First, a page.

The Glass Eye: October Baseball!
I ALWAYS love October baseball – the stakes are higher, the pressure is intense, and heroes (and goats) are made. Even though we are less than halfway through the playoff season, there have already been some amazing stories – let’s look back at the Division Series, and look ahead to the remainder of the League Championship Series.
St. Louis is either the luckiest team in MLB history, the most determined, or some combination of both. Keep in mind, this is a team that did not qualify for the postseason in 2011 until the last day of the season, won the last two games (including a 1-0 thriller) to knock off the Phillies in five games, then came back TWICE in Game 6 of the World Series to force a Game 7, which, of course, they won.
In 2012, MLB added a second wild-card entry – and without that addition, the Cardinals would have been home for October, as they finished nine games behind the Reds for the division and six games behind the Braves for the top wildcard. They won the 1-game playoff with Atlanta, aided in part by a very strange (but in my view, absolutely correct) infield fly call. In the deciding game of the Division Series against Washington, they were down 6-0 early and 7-5 headed to the 9th inning – and once again, down to their last out, they scored four runs to win the game and the series – working two consecutive walks on 3-2 counts, then getting two singles.
The Cardinals get extremely high marks for resiliency – their comeback record over the last two years is almost certainly unparalleled in MLB history – but we also have to acknowledge their extremely good fortune. In ANY other year in MLB history, the 2012 Cardinals would be an afterthought, a talented team that somehow missed the playoffs. In 95% of baseball history the 2011 Cardinals would have had a similar tale, because they not only had to stage a HUGE comeback in September, but the Braves had to perform their own collapse. As of this writing the Cards and Giants are 1-1 in their series, and given their superior offense it seems reasonable to favor the Cards to return to the World Series. They very well might be back-to-back champs…who would have thought THAT in August of 2011??
The Cards might be the most prominent comeback team, but this postseason was chock-full of those stories early on. As I mentioned before, Oakland overcame a 10-game deficit to catch the Rangers for the division title, went down 2-0 to the Tigers before staging a remarkable comeback – highlighted by a 3-run walk-off 9th inning in Game 4. Only the brilliance of Justin Verlander (2 wins, 16 innings, 7 hits, 5 walks, 1 run, 22 strikeouts) allowed Detroit to advance.
San Francisco had an even more improbable comeback in the Division Series – they were also down 2-0 in their series, but they lost both games at home. The injury to Reds’ ace Johnny Cueto surely helped, but even with that bit of fortune sweeping the Reds in Cincy is a marvelous achievement – even more amazing when you consider that the Giants’ vaunted rotation did not have one start of more than five innings in the entire series! The Giants’ bullpen was collectively the MVP of that series, and allowed them to get a shot at the Cardinals.
The most amazing story of the postseason in my eyes to this point, however, has been the Baltimore Orioles. Outscored for most of the season, they rode a 29-9 record in 1-run games, and a 16-2 record in extra-inning games, to a most improbable 93-69 season. Their leadoff hitter is none other than former Pirate Nate McLouth, released by Pittsburgh in June after batting .140 with no power for the Bucs. Somehow, McLouth re-discovered his stroke in AAA and hit .268 with power and patience for Baltimore down the stretch. Overall their lineup looked ridiculously weak when compared to the mighty Yankees, yet, somehow, Baltimore clawed out a couple more 1-run wins, held the Yankees to a total of 13 runs in four games (five of those in the 9th inning of Game 1), and forced a decisive Game 5. Much like Detroit, the Yankees were saved by their ace – CC Sabathia threw a complete-game 4-hitter to close out the series, and overall Sabathia threw 17.2 innings, allowed only three runs on 12 hits and carried the Yankees to victory.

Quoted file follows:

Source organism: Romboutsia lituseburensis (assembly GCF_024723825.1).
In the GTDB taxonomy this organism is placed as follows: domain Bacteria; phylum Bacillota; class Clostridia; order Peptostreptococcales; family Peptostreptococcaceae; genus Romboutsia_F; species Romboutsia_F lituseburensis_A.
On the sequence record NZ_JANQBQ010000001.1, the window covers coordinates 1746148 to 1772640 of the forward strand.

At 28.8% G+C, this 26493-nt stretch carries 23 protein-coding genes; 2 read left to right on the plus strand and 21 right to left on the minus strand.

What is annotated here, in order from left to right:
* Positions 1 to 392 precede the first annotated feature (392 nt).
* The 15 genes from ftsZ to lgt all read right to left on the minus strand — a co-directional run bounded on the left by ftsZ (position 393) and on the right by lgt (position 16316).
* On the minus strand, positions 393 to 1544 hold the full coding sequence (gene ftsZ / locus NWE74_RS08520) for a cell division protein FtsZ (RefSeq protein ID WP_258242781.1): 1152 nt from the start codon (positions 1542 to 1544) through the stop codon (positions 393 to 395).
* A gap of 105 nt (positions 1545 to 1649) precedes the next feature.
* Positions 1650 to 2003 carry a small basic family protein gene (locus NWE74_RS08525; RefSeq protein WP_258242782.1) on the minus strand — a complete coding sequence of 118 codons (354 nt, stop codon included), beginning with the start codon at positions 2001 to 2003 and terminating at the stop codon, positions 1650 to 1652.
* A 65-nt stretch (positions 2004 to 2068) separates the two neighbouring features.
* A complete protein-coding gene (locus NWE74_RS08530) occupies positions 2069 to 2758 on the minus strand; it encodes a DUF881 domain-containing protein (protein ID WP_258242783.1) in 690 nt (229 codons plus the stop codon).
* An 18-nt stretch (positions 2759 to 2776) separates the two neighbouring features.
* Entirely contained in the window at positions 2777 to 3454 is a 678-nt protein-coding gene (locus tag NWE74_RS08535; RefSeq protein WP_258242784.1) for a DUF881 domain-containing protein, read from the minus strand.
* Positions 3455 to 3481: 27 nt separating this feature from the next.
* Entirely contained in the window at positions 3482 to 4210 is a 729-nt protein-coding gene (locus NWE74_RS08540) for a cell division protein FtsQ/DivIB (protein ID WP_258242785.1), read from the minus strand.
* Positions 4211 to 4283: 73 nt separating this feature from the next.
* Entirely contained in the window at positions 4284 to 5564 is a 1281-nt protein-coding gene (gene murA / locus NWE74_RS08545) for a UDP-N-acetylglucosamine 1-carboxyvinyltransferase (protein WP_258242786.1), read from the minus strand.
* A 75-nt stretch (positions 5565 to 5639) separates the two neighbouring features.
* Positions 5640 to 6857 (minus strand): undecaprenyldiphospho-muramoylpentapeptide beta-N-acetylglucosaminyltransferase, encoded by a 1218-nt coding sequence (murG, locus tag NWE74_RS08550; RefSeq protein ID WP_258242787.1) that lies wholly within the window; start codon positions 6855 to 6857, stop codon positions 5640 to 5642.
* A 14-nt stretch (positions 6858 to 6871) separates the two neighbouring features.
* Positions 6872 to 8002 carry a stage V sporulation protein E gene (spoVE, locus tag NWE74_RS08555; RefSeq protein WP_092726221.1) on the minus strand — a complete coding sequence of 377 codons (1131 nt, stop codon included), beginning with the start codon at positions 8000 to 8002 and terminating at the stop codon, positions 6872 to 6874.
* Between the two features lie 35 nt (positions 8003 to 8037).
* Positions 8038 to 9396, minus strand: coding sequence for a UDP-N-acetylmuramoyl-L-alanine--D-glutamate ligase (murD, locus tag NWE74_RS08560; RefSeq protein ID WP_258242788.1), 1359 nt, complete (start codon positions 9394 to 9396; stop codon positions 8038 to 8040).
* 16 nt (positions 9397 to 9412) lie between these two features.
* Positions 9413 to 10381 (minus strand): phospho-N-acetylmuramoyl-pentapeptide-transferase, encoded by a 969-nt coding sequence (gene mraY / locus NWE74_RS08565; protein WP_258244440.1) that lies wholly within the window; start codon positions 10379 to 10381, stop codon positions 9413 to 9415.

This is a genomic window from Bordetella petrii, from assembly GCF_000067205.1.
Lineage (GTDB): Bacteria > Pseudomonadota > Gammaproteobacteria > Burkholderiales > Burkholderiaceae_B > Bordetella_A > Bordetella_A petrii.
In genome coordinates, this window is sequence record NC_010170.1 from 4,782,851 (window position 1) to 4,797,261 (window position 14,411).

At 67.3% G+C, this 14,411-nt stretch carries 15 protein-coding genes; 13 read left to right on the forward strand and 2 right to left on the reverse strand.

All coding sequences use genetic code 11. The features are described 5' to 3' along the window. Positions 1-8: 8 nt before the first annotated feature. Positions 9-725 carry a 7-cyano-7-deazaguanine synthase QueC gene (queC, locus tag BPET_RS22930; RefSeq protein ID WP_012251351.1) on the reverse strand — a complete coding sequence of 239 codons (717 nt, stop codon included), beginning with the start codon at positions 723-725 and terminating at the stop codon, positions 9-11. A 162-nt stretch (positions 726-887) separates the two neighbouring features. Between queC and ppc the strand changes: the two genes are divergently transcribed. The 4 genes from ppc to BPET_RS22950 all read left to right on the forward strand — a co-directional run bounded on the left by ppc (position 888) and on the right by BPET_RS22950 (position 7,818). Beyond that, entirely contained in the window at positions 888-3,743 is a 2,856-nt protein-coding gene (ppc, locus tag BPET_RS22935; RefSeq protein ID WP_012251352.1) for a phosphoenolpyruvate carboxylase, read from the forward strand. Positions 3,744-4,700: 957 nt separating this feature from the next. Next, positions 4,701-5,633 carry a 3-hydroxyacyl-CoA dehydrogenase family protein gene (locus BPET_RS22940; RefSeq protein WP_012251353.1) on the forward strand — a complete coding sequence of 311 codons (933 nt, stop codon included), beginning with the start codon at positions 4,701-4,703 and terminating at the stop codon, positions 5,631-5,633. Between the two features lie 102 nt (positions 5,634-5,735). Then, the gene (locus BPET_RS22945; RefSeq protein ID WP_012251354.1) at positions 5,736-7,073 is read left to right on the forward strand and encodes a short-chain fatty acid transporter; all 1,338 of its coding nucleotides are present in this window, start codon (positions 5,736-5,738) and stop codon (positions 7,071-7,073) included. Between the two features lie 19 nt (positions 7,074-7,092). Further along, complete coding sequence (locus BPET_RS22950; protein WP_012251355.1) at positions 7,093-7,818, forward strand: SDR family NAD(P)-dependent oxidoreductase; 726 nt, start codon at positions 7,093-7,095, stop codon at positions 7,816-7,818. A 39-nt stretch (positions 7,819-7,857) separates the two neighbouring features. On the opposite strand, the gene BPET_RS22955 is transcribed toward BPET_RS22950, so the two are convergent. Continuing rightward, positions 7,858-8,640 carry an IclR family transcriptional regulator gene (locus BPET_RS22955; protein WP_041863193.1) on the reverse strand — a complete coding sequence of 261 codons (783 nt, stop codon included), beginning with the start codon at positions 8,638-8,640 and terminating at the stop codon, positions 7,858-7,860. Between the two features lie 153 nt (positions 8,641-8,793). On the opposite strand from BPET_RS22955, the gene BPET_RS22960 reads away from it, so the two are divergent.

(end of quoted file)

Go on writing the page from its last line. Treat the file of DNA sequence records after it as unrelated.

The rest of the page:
Raul Ibanez has also been a hero – pinch-hitting for the slumping Alex Rodriguez, he hit two home runs in Game 3 – one in the 9th inning, one in the 12th – to win that game for New York. He repeated his 9th-inning heroics in Game 1 against Detroit, only to see his team fall short in 12 innings. Ibanez was incredibly mediocre during the regular season, but he’s gone 7-for-16 with those three home runs in the playoffs – regardless of the outcome, Ibanez will be revered in the Bronx for years to come.
Speaking of that Game 1 loss – I feel that game really determined the series, not just because the Yankees could not complete the comeback (which would have been VERY demoralizing to the Tigers, who led 4-0 entering the 9th inning), but because in the 12th inning New York lost Derek Jeter for the season with a broken ankle. Now, I’m no Yankee fan, but seeing Jeter go down really saddened me – in so many ways, he epitomizes the Yankees and in my mind he’s always played the game the right way – no showboating, no lollygagging, just a solid effort almost every day for 16 years. Without him, and with a rested Verlander ready to go in Game 3 (and again in Game 7 if needed), the Yankees’ chances are slim indeed – and nonexistent if their big bats do not wake up. Robbie Cano has gone hitless in 27 straight at-bats, unthinkable for a hitter of his caliber, and the likes of Swisher, Granderson, and yes, A-Rod also have struggled badly. Yankee pitching has actually exceeded expectations, but after two games of each LCS, my prediction is that we will see a Tigers-Cardinals World Series.
Dave Glass can be reached at firstname.lastname@example.org.